"I am the enfant terrible of literature and science. If I cannot, and I know I cannot, get the literary and scientific big-wigs to give me a shilling, I can, and I know I can, heave bricks into the middle of them."
With The Way of All Flesh, Samuel Butler threw a subversive brick at the smug face of Victorian domesticity. Published in 1903, a year after Butler's death, the novel is a thinly disguised account of his own childhood and youth "in the bosom of a Christian family". With irony, wit, and sometimes rancor, he savaged contemporary values and beliefs, turning inside-out the conventional novel of a family's life through several generations. The Way of All Flesh tells the story of Ernest Pontifex and his struggles with Victorian mores, his restrictive, highly religious family, and Victorian society itself. Butler is remembered as one of the greatest of the anti-Victorians, whose ideas reflected accurately the new, more liberal society that was to come following the death of England's great queen, and the beginning of a new era.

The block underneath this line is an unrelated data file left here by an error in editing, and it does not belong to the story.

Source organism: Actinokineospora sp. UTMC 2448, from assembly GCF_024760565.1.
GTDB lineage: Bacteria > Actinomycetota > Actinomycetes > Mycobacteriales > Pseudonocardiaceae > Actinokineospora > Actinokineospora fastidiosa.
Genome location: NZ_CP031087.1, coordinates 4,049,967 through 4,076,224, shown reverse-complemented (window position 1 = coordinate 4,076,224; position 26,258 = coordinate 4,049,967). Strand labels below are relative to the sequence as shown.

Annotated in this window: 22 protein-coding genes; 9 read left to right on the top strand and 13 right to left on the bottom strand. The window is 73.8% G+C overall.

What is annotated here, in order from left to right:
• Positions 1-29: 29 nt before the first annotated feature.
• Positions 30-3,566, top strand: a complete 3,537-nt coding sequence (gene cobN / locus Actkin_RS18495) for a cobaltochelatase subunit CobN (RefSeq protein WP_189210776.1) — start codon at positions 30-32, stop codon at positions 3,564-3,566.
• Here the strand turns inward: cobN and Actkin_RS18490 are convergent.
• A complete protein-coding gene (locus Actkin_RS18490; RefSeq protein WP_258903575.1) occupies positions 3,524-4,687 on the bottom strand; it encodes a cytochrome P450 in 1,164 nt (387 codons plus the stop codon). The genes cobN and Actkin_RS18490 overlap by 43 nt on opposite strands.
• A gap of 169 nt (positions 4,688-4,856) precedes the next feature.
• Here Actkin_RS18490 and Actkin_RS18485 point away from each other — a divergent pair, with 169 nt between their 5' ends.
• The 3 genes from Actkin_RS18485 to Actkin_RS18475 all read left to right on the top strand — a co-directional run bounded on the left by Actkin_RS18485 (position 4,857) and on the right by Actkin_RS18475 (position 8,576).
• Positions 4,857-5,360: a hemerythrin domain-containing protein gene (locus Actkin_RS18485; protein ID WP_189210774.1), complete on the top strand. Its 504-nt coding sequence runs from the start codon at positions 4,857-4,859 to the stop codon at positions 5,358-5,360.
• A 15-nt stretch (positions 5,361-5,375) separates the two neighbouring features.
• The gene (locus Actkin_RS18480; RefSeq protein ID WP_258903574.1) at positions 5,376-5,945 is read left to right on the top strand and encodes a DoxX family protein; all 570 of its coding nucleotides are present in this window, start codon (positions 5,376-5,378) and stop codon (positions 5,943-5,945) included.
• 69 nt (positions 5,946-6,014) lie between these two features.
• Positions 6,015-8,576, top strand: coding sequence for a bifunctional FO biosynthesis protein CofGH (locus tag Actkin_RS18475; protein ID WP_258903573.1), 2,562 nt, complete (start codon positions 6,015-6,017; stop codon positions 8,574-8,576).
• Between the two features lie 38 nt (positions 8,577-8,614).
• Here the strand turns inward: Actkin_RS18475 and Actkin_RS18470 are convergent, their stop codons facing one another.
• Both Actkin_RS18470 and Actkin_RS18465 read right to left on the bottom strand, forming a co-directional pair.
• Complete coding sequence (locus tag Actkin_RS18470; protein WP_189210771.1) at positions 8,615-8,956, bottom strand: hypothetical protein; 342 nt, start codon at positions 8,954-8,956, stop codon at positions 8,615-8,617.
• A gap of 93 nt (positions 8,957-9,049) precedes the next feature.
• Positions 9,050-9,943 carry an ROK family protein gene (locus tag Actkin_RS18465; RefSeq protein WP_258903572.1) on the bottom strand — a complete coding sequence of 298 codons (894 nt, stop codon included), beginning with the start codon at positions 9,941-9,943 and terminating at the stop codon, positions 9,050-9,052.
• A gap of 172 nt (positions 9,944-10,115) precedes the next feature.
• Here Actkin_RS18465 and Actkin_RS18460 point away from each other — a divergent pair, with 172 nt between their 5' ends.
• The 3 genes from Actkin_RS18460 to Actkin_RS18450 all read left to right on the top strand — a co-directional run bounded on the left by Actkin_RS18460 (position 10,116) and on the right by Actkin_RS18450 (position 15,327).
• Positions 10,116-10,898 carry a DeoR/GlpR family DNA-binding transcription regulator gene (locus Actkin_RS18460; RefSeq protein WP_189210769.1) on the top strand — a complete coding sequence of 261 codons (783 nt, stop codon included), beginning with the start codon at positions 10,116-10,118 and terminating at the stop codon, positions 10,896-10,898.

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Shockingly good, but...